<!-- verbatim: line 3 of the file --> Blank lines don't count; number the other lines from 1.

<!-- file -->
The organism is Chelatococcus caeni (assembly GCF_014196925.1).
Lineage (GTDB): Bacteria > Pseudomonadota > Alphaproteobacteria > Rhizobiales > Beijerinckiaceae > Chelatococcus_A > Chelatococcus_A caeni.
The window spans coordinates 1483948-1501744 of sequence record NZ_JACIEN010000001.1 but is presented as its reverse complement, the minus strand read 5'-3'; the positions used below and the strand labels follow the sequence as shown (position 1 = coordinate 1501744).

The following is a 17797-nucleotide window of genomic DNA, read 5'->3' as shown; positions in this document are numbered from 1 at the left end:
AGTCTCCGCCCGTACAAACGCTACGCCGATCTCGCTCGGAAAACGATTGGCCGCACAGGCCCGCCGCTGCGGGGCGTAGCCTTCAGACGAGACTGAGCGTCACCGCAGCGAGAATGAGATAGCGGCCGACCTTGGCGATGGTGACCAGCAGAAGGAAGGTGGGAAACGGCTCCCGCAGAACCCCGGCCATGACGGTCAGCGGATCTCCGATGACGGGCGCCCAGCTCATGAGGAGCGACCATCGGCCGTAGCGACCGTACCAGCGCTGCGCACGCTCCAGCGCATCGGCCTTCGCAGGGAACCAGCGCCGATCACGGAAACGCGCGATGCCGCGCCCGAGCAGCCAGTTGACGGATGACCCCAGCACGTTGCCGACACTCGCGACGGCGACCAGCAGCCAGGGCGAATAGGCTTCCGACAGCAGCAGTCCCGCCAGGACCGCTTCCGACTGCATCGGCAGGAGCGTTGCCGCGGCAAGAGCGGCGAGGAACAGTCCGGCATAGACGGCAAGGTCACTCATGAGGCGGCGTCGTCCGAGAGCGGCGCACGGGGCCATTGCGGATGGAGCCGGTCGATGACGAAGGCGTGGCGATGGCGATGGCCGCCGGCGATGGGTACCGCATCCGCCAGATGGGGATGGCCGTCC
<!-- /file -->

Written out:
The window spans coordinates 1483948-1501744 of sequence record NZ_JACIEN010000001.1 but is presented as its reverse complement, the minus strand read 5'-3'; the positions used below and the strand labels follow the sequence as shown (position 1 = coordinate 1501744).